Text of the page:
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Bryan talks about parallel circuit resistance. He discusses what happens when you take multiple electrical circuits and run them in parallel. When you run equipment in parallel, a separate path goes to each load.
The load is the part of an electrical circuit that does something. Examples include motor windings (inductive) and filaments in lightbulbs (resistive). When you run multiple loads in parallel with each other, you connect each side to the power supply.
In a series circuit, the loads are connected to each other, not each to the power supply. The electrons must move through each load as they proceed to the final load. You can add up the resistances of each load to get your total circuit resistance.
In a parallel circuit, the voltage is the same across all the loads. That’s why you can get 120v to the lightbulb in your bathroom and in your bedroom all the way across the house. For amperage, you add the amperage of each circuit to get the total circuit amperage. However, the resistance DECREASES for each load you add to the parallel circuit.
If you connect a single lightbulb to a circuit, the total circuit resistance is just that of the bulb (and an insignificant amount from the conductors). When you add another bulb to the circuit, the resistance decreases; you can calculate the total circuit resistance by dividing each load’s resistance (R) into 1 (1/R). Then, you add those values together to get total resistance (Rt) and divide that sum into 1 (1/Rt).
The idea is to get you to understand the relationship between resistance, voltage, and amperage in a parallel circuit. You have more current in a parallel circuit, so you will have lower resistance. The more parallel circuits you add, the more current you will draw; in turn, your total circuit resistance will be lower.
In a parallel circuit, electricity does NOT take the path of least resistance; it takes all available paths. The amount of current is just proportional to the resistance.
You can read our HVAC School article on Parallel Circuit Resistance at https://hvacrschool.com/parallel-circuit-resistance/.
Read all the tech tips, take the quizzes, and find our handy calculators at https://www.hvacrschool.com/.

Hey thanks for watching this video we're going to talk real quickly about parallel circuit resistance. What happens when you take multiple electrical circuits and you run them in parallel with each other, meaning that there's a separate path that goes through each load? When you hear load, some people may not know what that means, but basically a load is the part of an electrical circuit. That does something, so it would be like the windings in a motor or the filament in a light bulb or the coil on a stove or in an oven. So the part that actually creates light heat magnetism.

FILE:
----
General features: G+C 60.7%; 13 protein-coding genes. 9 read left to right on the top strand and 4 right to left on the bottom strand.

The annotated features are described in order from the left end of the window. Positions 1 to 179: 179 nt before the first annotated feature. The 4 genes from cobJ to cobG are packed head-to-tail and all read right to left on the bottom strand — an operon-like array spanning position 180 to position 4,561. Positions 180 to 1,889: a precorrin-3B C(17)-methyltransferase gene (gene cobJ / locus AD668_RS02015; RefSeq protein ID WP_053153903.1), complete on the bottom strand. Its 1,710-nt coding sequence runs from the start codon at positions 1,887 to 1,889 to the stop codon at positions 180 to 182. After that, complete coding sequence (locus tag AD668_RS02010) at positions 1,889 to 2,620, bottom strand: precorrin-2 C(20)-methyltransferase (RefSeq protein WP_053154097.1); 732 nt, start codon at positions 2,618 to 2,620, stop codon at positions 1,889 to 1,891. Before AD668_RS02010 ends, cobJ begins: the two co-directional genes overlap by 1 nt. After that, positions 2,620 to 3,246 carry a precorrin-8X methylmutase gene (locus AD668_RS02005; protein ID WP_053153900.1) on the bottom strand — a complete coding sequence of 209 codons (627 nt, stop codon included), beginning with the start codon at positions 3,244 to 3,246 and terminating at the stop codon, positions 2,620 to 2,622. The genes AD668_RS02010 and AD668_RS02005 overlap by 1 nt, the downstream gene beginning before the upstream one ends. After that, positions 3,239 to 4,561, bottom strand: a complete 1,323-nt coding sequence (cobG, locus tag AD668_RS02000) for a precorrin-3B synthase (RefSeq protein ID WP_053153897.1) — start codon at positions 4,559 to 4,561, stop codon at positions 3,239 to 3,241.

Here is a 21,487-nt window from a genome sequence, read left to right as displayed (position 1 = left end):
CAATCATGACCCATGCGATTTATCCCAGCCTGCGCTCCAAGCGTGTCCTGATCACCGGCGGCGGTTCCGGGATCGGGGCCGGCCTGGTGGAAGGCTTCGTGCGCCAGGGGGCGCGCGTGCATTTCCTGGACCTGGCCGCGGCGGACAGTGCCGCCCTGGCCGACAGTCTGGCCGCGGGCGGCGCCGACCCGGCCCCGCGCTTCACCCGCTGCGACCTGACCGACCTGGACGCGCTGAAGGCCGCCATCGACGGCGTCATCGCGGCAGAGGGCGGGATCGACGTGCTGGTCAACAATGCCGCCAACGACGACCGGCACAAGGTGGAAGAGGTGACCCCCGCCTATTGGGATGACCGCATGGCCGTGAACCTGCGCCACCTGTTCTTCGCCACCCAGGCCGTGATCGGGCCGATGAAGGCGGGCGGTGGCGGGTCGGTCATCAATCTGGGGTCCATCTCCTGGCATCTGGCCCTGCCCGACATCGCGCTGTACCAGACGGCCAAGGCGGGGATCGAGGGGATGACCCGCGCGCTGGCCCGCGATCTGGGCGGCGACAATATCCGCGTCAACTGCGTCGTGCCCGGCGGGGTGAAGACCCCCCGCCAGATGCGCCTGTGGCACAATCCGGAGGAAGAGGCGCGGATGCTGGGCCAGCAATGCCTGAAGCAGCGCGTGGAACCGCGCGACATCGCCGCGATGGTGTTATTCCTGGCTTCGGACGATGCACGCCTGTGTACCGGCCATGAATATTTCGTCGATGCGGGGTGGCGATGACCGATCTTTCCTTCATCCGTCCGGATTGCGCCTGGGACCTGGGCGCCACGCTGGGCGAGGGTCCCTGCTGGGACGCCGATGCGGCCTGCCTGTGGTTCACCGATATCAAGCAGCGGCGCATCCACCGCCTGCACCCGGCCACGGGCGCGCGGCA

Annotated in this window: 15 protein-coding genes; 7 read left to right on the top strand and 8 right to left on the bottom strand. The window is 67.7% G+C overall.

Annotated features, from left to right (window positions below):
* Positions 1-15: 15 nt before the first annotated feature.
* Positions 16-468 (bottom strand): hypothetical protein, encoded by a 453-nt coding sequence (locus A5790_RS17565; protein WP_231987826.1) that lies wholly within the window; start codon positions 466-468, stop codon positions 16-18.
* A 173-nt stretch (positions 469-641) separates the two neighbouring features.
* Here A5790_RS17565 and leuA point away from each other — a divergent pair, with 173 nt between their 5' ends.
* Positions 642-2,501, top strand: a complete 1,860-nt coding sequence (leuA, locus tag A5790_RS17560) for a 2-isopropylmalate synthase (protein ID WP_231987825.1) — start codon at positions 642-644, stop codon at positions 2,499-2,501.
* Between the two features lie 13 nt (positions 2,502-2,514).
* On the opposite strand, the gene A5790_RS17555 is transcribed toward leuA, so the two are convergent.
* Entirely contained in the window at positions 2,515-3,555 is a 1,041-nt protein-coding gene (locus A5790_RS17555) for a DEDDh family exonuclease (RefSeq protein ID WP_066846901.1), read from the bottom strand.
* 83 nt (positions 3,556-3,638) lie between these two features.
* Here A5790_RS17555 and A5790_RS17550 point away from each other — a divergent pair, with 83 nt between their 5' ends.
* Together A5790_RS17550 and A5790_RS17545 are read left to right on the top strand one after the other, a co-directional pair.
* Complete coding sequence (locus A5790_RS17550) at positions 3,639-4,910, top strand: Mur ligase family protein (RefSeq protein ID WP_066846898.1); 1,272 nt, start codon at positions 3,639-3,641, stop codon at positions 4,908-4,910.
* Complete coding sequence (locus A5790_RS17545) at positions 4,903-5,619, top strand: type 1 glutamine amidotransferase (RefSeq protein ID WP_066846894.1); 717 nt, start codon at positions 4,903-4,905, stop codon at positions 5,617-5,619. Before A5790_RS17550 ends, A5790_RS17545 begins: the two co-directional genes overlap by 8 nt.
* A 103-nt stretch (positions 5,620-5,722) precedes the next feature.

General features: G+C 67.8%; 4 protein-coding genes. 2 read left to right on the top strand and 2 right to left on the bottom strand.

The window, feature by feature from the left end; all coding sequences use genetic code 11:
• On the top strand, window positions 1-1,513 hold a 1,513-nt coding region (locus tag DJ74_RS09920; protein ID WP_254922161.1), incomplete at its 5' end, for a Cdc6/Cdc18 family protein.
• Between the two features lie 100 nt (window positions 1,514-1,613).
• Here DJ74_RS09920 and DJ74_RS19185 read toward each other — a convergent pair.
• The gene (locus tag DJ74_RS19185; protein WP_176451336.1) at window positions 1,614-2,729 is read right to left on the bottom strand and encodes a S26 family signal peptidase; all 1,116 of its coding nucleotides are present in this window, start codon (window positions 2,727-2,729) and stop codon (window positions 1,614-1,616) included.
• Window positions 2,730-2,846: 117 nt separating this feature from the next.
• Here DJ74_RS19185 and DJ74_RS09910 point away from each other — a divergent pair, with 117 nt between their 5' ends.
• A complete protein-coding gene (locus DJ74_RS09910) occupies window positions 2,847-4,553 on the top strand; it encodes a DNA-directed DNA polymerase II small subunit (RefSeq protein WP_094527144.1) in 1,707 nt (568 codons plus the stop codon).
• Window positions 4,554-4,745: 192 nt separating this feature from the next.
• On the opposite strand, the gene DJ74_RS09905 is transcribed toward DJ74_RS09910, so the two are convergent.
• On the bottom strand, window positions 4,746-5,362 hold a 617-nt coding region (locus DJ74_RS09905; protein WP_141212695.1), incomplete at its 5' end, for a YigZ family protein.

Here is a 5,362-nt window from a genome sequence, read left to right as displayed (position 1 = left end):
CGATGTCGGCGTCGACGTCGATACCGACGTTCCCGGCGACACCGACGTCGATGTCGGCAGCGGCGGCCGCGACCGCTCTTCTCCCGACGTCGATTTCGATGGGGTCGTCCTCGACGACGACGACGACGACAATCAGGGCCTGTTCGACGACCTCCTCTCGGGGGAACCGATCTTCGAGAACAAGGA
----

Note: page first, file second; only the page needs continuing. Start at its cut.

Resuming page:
That is your load and when you run more than one load where they are in parallel with each other, meaning that you're not going in and out of one to the other, like you do in a series circuit, but but you're, connecting each side to the power Supply it affects the resistance of that circuit differently. So let's talk about how that works. So, first off in a series circuit, the loads are connected in a row or end to end and it's you know. We see this in christmas lights uh when you have christmas light bulbs and one goes out the old school christmas lights, then they all go out and that's because the electrons have to actually move through each load and they're very simple.

All you do is, you just add up the resistances, and then that is your total circuit resistance, but in a parallel circuit the voltage is the same across all the loads, so each load gets the same voltage. So, for example, that's why every light in your house has 120 volts because they're all wired in parallel with every other light, the amperage in a parallel circuit is simply added up, so you just take the amperage of each circuit. You add it up. That's the total amperage of whatever you're measuring, but the resistance is a bit more tricky.

It gets tricky to imagine because the total circuit resistance of parallel loads goes down the more loads that you add. For example, if you have one light bulb connected to a power source, the total resistance of the circuit is just the resistance of the bulb, so one bulb circuit resistance is just the resistance of the bulb, and maybe whatever is in the conductors, which is going to Be next to nothing, if you add another bulb in parallel, the resistance of the circuit actually goes down. So if you're, considering you know two bulbs in parallel, it's in one circuit but they're both connected to the power supply. Then the resistance of that total circuit goes down.

So here's how you do that to calculate the resistance of a parallel circuit. You take each individual resistance of each load, each circuit within the parallel circuit that you're measuring and you divide it into not by one. So you divide it into one, so that would be one divided by resistance, not resistance, divided by one. When you do the calculations, you then add up all the resistances that were divided into one and divide the sum into one.

So the formula is going to look something like this. So if you look at this particular illustration that we have here, one divided by rt, which is total resistance, equals 1 divided by 120 plus 1 divided by 45 plus 1 divided by 360.. So, at the end, our total resistance is going to be 0.0331. That's how we do the math at the end.